This week, House Republicans announced a K-12 funding package for the 2020-21 school year that will provide schools with additional resources that they can depend on. Additionally, it takes into account many of the challenges that school boards and administrators have brought to lawmakers and targets additional dollars to address these problems. The plan offered by House Republicans will provide schools with an additional $108 million next school year, bringing total state investment in Iowa’s K-12 system to nearly $3.4 billion per year. The details of the plan include $94.7 million for Supplemental State Aid (SSA), building upon House Republican’s strong commitment to K-12 schools over the last decade. Also included is an additional $7.25 million to reduce transportation costs for rural schools and ensure no school spends more than the statewide average for transportation. This will ensure that more dollars make their way into the classroom rather than being spent to bus students to and from school. Also, the plan includes $5.8 million in equity funding to further reduce the cost per pupil gap by $10 per student.

This continues to reduce a long-time inequity between school districts that has existed in the school funding formula since the 1970s. The K-12 proposal from House Republicans fits within the state budget and provides schools with a reasonable increase that they can depend on. House Republicans have made it a priority to follow through on the commitments that have been made to schools and will continue to do so this year. Schools have never been cut under Republican leadership. House Republicans are well on track to setting school funding within 30 days so that school boards have time to plan their budgets for the upcoming school year.

Also this week, the Iowa Department of Education released the annual Condition of Education Report for 2019. Each year, the report provides a detailed analysis of where Iowa’s K-12 system is at in regards to a number of metrics related to students, teachers, and staff. The data shows that Iowa’s K-12 system is in great shape and getting even better. Since 2011, Iowa has added almost 3,500 new teachers to Iowa classrooms. This is in stark contrast to when Democrats controlled the Legislature and the state lost nearly 1,000 educators due to budget mismanagement and a 10% cut to schools. According to the report, the student-teacher ratio declined to 13.04 per student. This ratio has declined every year since 2011, even while enrollment has grown steadily over the same time. Iowa teacher pay continued to rise with the average salary coming in at $59,220. According to the report, the gap between national and Iowa teachers has been reduced significantly in recent years. Additionally, third party studies say that Iowa’s teacher pay ranks among the highest in the country.

On Wednesday the bill I filed to strike Gender Identity from the Iowa Civil Rights code was introduced. Iowans understand fairness, common sense, and biology. Democrats inserted Gender Identity into the Iowa Civil Rights Code in 2007 and I am worried about the unintended consequences that it has created. A woman athlete should not have to compete against males claiming to be a woman, and certainly women athletes should not lose out on scholarships or professional opportunities because they got beat by a male in a woman’s sport. Women should not have to feel as though they can no longer use a women’s locker room or restroom because of the presence of biological males. Our taxpayer-funded medical programs should not be forced to pay for gender reassignment surgeries. Our prisons should not have to house biologically male prisoners in a women’s prison facility. This bill corrects those issues. Unfortunately the chair of the House Judiciary committee has stated the bill will not be assigned to a subcommittee, effectively killing the bill. While I respect his decision, I think it is important that we start this conversation. I am confident my constituents are outraged by the excesses that including Gender Identity in the Civil Rights Code allows. I will continue to fight for fairness, common sense, and scientifically sound public policy.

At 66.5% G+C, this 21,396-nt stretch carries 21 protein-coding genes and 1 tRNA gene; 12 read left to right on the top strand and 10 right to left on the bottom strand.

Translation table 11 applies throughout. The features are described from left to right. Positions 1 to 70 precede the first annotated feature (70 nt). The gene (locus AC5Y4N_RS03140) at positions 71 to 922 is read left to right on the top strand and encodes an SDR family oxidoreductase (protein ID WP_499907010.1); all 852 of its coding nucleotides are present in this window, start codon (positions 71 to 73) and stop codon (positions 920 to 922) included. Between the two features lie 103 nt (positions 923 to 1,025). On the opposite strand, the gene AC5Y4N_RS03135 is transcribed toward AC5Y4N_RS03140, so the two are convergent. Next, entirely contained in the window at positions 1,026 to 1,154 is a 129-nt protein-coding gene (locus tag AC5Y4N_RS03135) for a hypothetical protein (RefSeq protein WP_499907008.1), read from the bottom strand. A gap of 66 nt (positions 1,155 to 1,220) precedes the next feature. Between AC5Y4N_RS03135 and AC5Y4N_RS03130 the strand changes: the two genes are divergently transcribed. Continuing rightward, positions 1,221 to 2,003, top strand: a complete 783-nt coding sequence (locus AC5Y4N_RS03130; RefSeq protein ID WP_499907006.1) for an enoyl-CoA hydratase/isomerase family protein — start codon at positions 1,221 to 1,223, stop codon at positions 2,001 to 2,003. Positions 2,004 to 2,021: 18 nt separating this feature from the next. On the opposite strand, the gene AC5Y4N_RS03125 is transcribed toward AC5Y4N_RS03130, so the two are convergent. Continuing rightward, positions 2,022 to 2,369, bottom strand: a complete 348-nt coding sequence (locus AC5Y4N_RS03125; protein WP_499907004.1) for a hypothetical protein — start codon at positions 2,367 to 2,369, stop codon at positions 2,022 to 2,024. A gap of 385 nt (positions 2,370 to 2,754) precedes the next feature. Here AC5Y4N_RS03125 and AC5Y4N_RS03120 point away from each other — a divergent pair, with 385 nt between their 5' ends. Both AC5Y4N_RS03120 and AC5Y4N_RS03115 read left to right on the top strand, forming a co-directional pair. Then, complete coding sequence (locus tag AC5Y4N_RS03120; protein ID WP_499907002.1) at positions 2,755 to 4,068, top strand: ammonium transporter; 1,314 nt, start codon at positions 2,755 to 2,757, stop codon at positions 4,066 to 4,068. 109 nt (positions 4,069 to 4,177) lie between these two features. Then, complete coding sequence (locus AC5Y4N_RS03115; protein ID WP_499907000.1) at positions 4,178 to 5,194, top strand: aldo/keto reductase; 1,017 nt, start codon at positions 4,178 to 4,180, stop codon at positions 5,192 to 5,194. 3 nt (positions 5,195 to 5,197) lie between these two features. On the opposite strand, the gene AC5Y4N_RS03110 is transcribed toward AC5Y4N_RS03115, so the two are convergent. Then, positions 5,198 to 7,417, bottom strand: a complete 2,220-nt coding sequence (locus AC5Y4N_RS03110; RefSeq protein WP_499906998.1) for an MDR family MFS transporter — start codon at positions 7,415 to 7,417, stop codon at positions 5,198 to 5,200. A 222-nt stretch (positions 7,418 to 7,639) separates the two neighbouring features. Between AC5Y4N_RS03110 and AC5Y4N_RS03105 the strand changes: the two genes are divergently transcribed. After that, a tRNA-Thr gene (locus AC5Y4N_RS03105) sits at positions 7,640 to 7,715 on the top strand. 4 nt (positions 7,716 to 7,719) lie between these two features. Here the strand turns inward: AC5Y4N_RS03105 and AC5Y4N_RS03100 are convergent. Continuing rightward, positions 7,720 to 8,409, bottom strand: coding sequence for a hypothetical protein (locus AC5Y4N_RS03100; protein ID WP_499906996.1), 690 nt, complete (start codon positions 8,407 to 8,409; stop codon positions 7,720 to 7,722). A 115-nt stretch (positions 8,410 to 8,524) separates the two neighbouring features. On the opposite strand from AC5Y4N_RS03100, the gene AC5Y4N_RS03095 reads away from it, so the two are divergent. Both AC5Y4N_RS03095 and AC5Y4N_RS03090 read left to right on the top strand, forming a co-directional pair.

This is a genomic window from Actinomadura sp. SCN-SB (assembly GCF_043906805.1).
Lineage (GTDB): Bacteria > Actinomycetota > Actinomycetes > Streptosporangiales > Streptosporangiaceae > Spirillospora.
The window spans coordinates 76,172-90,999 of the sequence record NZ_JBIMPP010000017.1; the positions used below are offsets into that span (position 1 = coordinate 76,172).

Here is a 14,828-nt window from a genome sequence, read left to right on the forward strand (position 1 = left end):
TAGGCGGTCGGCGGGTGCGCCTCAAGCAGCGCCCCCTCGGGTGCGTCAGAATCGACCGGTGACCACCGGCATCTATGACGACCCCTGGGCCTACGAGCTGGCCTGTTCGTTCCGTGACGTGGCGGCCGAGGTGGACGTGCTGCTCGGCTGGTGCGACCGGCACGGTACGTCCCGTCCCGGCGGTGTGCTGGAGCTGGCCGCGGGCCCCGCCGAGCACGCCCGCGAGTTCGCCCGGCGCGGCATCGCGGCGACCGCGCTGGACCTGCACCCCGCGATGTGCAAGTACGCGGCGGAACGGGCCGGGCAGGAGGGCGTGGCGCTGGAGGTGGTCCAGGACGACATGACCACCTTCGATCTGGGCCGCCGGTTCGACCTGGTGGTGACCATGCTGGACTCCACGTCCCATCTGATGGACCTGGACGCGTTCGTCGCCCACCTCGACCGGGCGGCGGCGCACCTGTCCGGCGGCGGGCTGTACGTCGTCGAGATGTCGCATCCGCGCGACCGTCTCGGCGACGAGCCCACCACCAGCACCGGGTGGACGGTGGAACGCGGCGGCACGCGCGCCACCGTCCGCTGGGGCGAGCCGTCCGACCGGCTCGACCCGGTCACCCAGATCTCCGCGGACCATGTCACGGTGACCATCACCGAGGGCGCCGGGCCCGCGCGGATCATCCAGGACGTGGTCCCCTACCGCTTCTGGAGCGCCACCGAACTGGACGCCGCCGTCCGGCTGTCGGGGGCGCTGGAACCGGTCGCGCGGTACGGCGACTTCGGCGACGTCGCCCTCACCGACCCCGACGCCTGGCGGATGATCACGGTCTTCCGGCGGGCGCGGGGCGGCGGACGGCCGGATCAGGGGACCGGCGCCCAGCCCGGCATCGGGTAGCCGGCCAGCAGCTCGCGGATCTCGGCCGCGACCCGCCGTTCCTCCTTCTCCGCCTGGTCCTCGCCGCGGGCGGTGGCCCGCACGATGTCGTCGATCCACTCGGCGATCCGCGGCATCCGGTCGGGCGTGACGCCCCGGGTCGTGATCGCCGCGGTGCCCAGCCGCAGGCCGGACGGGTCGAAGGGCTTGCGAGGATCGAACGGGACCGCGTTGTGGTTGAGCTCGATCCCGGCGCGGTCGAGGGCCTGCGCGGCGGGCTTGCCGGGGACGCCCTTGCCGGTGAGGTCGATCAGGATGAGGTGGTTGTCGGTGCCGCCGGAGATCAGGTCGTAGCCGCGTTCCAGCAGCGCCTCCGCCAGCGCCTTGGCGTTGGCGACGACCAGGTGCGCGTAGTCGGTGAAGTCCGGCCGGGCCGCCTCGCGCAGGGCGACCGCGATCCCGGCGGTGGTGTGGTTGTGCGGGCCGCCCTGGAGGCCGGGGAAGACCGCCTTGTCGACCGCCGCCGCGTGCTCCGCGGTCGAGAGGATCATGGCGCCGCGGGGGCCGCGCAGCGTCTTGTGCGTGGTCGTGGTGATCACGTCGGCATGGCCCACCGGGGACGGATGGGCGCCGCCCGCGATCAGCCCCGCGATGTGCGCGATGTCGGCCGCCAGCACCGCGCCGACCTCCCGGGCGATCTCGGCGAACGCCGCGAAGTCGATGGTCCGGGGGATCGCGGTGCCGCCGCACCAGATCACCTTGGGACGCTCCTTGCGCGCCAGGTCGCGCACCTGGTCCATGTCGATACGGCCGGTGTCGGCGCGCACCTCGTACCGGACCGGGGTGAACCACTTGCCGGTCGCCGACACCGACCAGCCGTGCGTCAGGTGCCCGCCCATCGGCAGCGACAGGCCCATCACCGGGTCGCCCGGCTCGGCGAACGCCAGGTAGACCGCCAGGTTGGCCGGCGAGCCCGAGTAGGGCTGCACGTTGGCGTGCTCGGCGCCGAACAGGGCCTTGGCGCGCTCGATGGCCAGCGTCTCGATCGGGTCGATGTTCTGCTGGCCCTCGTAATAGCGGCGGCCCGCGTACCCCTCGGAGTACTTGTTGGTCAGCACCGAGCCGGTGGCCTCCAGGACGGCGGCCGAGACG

On Thursday the Subcommittee met for House File 2004, the Rumble Strip bill, also known as Baylee’s Bill. This bill stemmed from the tragic loss of Baylee Hess at a rural intersection with US 30 in Benton County last Thanksgiving weekend. The bill calls for rumble strips at all of these county roads that intersect with US and state highways. Jade Ewoldt and Jasmine Gaston, sisters of Baylee, attended the subcommittee meeting and spoke about the need for this bill. The bill passed unanimously and now goes to the full Transportation Committee for consideration. Senator Tim Kapucian, Chair of the Senate Transportation Committee, will also be starting a companion bill with the same language in the Senate to expedite the process. I greatly appreciated Jade and Jasmine’s determination in seeing this through in honor of their sister, Baylee.

This week I was visited by FFA groups from the West Marshall and Green Mountain Garwin schools. It’s always fun to meet these bright young students and answer the questions.

As always, I hope to see you here at the capitol during the session. This is a beautiful building and well worth the time to visit and tour it. I can also have my clerk take constituents up in the capitol dome and out into the cupola overlooking the city.